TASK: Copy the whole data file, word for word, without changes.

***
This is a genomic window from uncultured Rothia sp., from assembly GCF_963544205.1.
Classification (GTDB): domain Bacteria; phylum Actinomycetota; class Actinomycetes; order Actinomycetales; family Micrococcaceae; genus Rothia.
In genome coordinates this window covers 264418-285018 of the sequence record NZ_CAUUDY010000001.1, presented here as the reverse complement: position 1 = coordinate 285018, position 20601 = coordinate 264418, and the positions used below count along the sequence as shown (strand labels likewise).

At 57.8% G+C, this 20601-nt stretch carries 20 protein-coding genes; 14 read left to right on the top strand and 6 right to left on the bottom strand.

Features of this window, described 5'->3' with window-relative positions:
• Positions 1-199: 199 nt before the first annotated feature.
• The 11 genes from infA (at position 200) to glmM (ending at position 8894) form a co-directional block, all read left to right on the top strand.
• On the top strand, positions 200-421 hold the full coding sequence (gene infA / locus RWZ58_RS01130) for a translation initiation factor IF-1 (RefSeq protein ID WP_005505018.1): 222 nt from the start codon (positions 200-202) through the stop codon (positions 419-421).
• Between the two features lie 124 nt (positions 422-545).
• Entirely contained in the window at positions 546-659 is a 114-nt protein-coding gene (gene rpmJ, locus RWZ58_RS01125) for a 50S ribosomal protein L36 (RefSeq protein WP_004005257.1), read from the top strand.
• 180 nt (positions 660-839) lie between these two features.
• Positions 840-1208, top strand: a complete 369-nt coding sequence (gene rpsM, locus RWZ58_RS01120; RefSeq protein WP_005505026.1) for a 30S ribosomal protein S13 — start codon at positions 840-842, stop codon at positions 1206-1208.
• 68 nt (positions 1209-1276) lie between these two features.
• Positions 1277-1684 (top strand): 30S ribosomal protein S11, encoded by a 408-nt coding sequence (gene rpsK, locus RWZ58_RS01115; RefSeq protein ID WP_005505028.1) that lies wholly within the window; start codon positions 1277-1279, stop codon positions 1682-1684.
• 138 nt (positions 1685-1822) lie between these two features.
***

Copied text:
This is a genomic window from uncultured Rothia sp., from assembly GCF_963544205.1.
Classification (GTDB): domain Bacteria; phylum Actinomycetota; class Actinomycetes; order Actinomycetales; family Micrococcaceae; genus Rothia.
In genome coordinates this window covers 264418-285018 of the sequence record NZ_CAUUDY010000001.1, presented here as the reverse complement: position 1 = coordinate 285018, position 20601 = coordinate 264418, and the positions used below count along the sequence as shown (strand labels likewise).

At 57.8% G+C, this 20601-nt stretch carries 20 protein-coding genes; 14 read left to right on the top strand and 6 right to left on the bottom strand.

Features of this window, described 5'->3' with window-relative positions:
• Positions 1-199: 199 nt before the first annotated feature.
• The 11 genes from infA (at position 200) to glmM (ending at position 8894) form a co-directional block, all read left to right on the top strand.
• On the top strand, positions 200-421 hold the full coding sequence (gene infA / locus RWZ58_RS01130) for a translation initiation factor IF-1 (RefSeq protein ID WP_005505018.1): 222 nt from the start codon (positions 200-202) through the stop codon (positions 419-421).
• Between the two features lie 124 nt (positions 422-545).
• Entirely contained in the window at positions 546-659 is a 114-nt protein-coding gene (gene rpmJ, locus RWZ58_RS01125) for a 50S ribosomal protein L36 (RefSeq protein WP_004005257.1), read from the top strand.
• 180 nt (positions 660-839) lie between these two features.
• Positions 840-1208, top strand: a complete 369-nt coding sequence (gene rpsM, locus RWZ58_RS01120; RefSeq protein WP_005505026.1) for a 30S ribosomal protein S13 — start codon at positions 840-842, stop codon at positions 1206-1208.
• 68 nt (positions 1209-1276) lie between these two features.
• Positions 1277-1684 (top strand): 30S ribosomal protein S11, encoded by a 408-nt coding sequence (gene rpsK, locus RWZ58_RS01115; RefSeq protein ID WP_005505028.1) that lies wholly within the window; start codon positions 1277-1279, stop codon positions 1682-1684.
• 138 nt (positions 1685-1822) lie between these two features.